She finally looked up at him. ‘Hm?’ she said.

‘Do you have any bolt cutters? Or perhaps a wrench?’

‘Let me see,’ she said, looking down, opening drawers, digging around audibly. ‘I don’t know.’

‘Maybe even pliers?’

‘Oh! Here’s some,’ she said. She set them on the counter in front of her.

‘Can you bring them to me? I can’t go very far.’

‘Oh! Psh. Duh!’ she said and hit her own head.

She walked over, her high heels thunking on the thin carpet, the breeze in the room just about gone. She set it on the seat of the chair. As he reached up to grab its handles with his free hand, she slid her hand off its body and moved her fingers along his fingers. She stopped where her palm met the top of his knuckles and he could feel a piece of paper padding the space between their two skins. Realizing it was something she meant to put in his hand, he turned his hand over so that his palm would meet it. She kept her hand on his. He looked up at her.

She held back a smile as she said, ‘I know who you are, you know.’

‘Oh? It seems everyone knows who I am.’

So soft he almost couldn’t hear what she was saying, ‘But they don’t know you like I do.’

She slid her hand away to reveal a yellow sticky note with a phone number in blue ink penned oddly into the bottom right.

With the pliers in hand, he lowered himself to the bolts at the bottom of the chair, and as he did, he felt the chain slide off the chair’s arm as though it had not been tied at all. As he stood, the chain slinked off of his pale arm with a few grainy rubs and painful pinches before falling to the ground in a rattling pile. When he turned to the receptionist again, she was putting her black, puffy coat on and coming around the other side of her table, heading toward the door that Pensivemo had used to enter the waiting room. Before she reached the door, she turned to him briefly, smiled and twiddled goodbye-fingers at him. She opened the door and left.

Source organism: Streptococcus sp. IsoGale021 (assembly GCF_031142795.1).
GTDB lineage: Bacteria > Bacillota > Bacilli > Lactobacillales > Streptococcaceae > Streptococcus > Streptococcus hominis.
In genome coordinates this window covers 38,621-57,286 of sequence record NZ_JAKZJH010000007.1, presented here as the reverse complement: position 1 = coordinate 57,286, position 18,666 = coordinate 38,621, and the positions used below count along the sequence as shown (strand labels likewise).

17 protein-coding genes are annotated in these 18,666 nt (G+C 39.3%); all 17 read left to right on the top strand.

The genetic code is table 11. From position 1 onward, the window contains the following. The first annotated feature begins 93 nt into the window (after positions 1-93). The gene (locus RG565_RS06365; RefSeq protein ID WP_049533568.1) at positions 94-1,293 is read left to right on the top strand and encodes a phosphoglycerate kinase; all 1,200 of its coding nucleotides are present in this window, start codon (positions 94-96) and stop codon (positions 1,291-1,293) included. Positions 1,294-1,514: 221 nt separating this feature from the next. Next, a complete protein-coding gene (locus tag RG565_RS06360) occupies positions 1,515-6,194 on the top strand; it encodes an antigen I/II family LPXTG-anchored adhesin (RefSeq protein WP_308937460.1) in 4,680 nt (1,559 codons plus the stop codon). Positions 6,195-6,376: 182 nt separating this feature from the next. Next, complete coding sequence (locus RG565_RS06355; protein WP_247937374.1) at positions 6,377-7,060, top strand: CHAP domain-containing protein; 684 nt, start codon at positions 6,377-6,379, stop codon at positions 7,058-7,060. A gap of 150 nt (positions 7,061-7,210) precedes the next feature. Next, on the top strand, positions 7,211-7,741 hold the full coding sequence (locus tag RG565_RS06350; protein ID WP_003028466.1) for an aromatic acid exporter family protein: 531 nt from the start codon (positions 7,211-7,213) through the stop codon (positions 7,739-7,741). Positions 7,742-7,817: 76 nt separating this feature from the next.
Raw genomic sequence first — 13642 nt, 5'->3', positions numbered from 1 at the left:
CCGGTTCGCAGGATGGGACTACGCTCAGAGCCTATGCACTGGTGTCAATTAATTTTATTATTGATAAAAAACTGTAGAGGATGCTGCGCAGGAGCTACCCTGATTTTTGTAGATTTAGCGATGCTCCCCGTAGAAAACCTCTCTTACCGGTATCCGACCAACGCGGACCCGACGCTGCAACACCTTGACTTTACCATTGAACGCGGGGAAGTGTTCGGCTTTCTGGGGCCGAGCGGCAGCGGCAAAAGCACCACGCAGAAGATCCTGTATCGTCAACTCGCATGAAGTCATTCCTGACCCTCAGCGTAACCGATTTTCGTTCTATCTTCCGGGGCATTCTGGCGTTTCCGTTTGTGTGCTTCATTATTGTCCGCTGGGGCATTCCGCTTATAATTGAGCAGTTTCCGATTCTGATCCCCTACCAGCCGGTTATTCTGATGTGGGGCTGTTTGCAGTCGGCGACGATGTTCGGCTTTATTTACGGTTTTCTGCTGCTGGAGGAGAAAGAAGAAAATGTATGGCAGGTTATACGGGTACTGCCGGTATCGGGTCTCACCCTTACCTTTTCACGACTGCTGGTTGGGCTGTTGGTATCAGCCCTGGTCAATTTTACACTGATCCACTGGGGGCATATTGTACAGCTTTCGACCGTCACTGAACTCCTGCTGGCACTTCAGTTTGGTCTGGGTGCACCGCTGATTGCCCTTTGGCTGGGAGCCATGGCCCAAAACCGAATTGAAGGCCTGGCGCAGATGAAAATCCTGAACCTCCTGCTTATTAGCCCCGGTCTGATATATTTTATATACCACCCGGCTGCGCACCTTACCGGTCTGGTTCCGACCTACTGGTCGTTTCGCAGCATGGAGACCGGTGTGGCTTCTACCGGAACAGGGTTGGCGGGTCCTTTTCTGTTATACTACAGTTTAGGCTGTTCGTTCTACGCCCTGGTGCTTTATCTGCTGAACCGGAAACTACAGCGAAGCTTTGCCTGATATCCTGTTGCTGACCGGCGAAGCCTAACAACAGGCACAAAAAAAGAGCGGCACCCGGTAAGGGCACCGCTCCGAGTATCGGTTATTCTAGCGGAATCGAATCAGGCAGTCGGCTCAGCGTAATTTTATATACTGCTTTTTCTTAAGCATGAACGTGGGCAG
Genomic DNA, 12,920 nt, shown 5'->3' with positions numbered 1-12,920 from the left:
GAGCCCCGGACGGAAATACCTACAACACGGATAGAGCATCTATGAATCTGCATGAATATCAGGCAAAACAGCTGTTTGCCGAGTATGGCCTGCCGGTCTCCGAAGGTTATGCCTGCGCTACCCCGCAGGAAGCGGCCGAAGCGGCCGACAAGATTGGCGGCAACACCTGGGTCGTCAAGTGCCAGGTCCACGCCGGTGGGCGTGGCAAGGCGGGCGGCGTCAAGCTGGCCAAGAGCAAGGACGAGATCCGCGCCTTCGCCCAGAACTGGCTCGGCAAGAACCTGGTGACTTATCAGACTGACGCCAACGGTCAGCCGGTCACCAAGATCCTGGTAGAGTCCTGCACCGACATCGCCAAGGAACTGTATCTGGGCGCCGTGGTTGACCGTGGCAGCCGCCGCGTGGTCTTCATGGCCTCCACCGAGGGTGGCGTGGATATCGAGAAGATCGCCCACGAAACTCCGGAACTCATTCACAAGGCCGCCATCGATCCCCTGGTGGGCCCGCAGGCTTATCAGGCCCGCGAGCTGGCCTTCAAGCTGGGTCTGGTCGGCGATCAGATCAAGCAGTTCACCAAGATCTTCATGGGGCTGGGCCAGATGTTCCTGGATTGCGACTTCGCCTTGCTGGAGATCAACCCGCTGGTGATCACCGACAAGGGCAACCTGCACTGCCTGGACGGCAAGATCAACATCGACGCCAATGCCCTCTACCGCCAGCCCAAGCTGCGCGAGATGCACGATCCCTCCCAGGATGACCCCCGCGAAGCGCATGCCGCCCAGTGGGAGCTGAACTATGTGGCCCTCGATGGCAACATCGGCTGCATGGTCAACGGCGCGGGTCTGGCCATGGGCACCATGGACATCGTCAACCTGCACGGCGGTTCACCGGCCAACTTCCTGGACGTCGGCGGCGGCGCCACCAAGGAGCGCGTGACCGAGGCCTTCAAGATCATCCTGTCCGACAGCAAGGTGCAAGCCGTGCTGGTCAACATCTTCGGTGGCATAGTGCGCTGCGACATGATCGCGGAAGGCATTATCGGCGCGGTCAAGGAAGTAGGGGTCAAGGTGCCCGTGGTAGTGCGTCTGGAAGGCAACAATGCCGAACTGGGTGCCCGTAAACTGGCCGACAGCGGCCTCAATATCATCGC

Pensivemo looked at the door to the next hall with his hand on the knob. He turned it slowly and pulled it open. It was a pale old hallway with several white doors on either side. He took a step into the hall and shut the door behind him. He came quickly to the door at the end of the hallway but before entering, he noticed that one of the doors to the right was wide open. Peeking inside, he saw a small, dark child lying asleep in bed, hooked up to some sort of breathing machine or heart monitor. The little boy sat up, opened his eyes wide and looked at Pensivemo with such terrible blankness that he struggled for something to say to the child to calm him. The child stuck his tongue out at Pensivemo and darted his head forward, as though shooting some vicious tongue-curse at him. Pensivemo smiled at the silliness of it until the boy leaned forward with more determination, sticking his tongue in and out, his brow raised, his eyes motionless but spirited. Pensivemo felt himself say something but the child didn’t respond with words.

He turned and saw that the room directly across the hall was open too. Inside, he saw a row with a half-dozen or so beds and a child in each one. They all looked sickly and pale. The nearest had a large, misshapen head and a frail body with protruding ribs. The room had that familiar gassy smell to it. The nearest child sat up with some struggle, looked at Pensivemo with wide eyes just as the last child and started sticking his tongue out at him, moving his head back and forth with determination—forward with each tongue-point and back in with each retreat. The other children behind him all sat up as though they’d been awake the whole time. As each one saw Pensivemo, they stuck their tongues out at him as though pointing curses, the same determination, the same big eyes, the same strained expressions and jolting bodies. They got to where it seemed synchronized; bobbing in pairs, fanning and waving in threes and fours.

Pensivemo moved his foot just slightly and felt something small wrapped around his ankle. He looked down and saw a silver band around his pant leg. Only when a thin, flicking red tongue shot out did he realize it was a snake. He lifted his leg with a yelp and rapid jiggle of foot. It fell to the ground and waved and wiggled to a position in which it could slither away. He stomped on its head until the blood of its smashed body spat against his leg and on the floor in front of it.